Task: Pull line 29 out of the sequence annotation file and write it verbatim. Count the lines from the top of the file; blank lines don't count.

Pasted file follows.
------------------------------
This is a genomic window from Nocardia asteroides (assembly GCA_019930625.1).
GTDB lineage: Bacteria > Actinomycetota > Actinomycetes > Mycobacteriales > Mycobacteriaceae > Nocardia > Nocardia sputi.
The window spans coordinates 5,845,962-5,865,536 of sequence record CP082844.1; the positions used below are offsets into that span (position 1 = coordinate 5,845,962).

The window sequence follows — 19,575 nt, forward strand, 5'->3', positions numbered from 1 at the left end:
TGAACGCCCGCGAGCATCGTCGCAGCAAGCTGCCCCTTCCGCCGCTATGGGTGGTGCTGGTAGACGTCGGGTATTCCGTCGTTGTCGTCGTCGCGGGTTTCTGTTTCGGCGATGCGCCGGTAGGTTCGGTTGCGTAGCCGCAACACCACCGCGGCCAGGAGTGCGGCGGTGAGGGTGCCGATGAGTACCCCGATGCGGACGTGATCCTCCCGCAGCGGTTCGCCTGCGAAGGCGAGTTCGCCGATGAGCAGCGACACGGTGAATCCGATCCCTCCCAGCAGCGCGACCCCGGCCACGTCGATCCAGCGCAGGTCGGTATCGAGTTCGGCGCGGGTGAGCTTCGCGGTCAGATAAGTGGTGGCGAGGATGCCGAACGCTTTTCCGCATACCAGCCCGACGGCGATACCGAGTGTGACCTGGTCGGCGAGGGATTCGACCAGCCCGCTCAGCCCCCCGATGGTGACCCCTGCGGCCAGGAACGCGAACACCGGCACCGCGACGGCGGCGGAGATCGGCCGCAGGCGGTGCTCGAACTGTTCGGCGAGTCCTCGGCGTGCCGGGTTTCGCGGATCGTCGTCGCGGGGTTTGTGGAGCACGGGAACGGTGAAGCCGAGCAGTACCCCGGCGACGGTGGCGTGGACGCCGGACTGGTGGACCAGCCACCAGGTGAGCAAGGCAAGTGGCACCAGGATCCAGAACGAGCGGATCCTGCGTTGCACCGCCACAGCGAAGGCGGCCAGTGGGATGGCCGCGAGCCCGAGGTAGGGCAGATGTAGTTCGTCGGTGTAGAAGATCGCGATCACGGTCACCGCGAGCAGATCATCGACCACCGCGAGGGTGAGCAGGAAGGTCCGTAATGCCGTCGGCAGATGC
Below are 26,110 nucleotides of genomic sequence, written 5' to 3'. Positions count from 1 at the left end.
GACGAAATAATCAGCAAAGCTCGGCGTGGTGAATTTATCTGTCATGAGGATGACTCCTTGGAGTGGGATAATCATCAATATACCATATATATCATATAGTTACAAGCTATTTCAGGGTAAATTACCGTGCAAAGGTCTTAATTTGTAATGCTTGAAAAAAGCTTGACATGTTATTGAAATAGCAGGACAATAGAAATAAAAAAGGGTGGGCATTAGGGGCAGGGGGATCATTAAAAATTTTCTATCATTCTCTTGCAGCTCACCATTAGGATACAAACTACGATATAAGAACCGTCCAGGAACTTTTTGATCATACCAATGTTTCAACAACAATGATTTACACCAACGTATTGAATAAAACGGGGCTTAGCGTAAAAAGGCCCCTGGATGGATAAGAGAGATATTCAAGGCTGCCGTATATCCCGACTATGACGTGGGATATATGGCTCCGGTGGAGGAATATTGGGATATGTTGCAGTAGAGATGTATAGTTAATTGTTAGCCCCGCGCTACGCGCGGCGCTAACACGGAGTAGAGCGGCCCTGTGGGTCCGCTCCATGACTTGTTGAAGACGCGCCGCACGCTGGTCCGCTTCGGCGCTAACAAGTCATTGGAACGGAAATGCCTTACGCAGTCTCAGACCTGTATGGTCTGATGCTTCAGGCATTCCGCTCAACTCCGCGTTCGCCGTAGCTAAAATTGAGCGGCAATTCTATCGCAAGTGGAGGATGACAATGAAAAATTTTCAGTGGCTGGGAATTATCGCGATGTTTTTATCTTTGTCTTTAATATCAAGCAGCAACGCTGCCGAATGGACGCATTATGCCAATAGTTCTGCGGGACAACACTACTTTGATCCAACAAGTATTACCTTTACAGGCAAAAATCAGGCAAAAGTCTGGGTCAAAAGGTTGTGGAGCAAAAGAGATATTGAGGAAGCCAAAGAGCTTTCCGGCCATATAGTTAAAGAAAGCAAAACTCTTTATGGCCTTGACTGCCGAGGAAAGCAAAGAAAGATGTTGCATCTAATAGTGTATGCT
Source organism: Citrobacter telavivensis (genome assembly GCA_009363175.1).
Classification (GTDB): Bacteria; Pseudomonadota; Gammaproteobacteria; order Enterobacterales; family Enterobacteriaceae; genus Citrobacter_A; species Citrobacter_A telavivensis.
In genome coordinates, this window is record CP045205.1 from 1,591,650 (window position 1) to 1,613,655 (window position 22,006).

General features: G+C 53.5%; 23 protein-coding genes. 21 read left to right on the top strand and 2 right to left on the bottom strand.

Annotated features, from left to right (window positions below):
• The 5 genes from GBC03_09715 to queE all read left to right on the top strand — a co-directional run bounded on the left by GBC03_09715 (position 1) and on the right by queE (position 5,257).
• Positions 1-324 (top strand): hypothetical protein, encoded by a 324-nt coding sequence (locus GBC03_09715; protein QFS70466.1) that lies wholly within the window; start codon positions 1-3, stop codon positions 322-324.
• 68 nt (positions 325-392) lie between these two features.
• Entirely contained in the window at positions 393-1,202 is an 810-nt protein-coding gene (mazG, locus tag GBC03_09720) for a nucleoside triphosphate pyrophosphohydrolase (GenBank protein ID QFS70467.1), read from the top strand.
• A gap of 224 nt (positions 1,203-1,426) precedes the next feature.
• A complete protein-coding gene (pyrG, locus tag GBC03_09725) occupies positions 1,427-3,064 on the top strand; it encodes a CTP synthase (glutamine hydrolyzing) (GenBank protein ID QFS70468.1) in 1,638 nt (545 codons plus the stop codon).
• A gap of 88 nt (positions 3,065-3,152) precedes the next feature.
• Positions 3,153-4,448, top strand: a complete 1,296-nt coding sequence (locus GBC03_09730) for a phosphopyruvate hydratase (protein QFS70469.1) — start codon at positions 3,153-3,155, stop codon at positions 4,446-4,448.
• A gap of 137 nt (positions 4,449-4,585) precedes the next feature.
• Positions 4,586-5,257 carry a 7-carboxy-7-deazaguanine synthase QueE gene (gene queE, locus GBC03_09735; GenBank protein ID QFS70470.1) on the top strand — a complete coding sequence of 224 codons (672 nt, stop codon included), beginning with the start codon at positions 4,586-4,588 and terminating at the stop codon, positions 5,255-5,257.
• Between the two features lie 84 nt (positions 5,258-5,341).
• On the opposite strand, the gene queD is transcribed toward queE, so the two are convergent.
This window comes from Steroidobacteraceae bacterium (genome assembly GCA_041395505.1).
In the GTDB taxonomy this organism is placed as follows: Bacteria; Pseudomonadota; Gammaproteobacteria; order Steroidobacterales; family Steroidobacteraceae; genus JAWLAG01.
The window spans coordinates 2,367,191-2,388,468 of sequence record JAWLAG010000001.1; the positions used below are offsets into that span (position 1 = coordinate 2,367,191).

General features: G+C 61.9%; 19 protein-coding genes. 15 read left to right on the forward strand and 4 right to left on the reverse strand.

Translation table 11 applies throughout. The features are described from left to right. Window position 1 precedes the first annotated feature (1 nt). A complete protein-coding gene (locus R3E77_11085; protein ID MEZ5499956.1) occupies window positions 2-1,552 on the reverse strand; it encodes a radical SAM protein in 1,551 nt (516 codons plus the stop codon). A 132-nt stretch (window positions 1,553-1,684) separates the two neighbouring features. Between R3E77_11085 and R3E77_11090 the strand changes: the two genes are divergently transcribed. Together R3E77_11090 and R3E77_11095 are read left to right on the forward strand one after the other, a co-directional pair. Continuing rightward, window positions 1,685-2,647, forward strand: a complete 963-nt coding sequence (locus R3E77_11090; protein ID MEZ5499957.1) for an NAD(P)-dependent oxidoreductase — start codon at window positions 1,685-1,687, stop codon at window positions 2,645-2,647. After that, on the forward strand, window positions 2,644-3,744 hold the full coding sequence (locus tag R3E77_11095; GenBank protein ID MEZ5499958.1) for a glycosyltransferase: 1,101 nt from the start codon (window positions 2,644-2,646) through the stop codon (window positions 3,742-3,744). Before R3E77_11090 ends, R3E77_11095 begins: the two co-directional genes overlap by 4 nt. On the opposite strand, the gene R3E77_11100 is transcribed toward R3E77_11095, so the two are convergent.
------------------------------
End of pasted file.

Translation table 11 applies throughout. The features are described from left to right. Window position 1 precedes the first annotated feature (1 nt). A complete protein-coding gene (locus R3E77_11085; protein ID MEZ5499956.1) occupies window positions 2-1,552 on the reverse strand; it encodes a radical SAM protein in 1,551 nt (516 codons plus the stop codon). A 132-nt stretch (window positions 1,553-1,684) separates the two neighbouring features. Between R3E77_11085 and R3E77_11090 the strand changes: the two genes are divergently transcribed. Together R3E77_11090 and R3E77_11095 are read left to right on the forward strand one after the other, a co-directional pair. Continuing rightward, window positions 1,685-2,647, forward strand: a complete 963-nt coding sequence (locus R3E77_11090; protein ID MEZ5499957.1) for an NAD(P)-dependent oxidoreductase — start codon at window positions 1,685-1,687, stop codon at window positions 2,645-2,647. After that, on the forward strand, window positions 2,644-3,744 hold the full coding sequence (locus tag R3E77_11095; GenBank protein ID MEZ5499958.1) for a glycosyltransferase: 1,101 nt from the start codon (window positions 2,644-2,646) through the stop codon (window positions 3,742-3,744). Before R3E77_11090 ends, R3E77_11095 begins: the two co-directional genes overlap by 4 nt. On the opposite strand, the gene R3E77_11100 is transcribed toward R3E77_11095, so the two are convergent.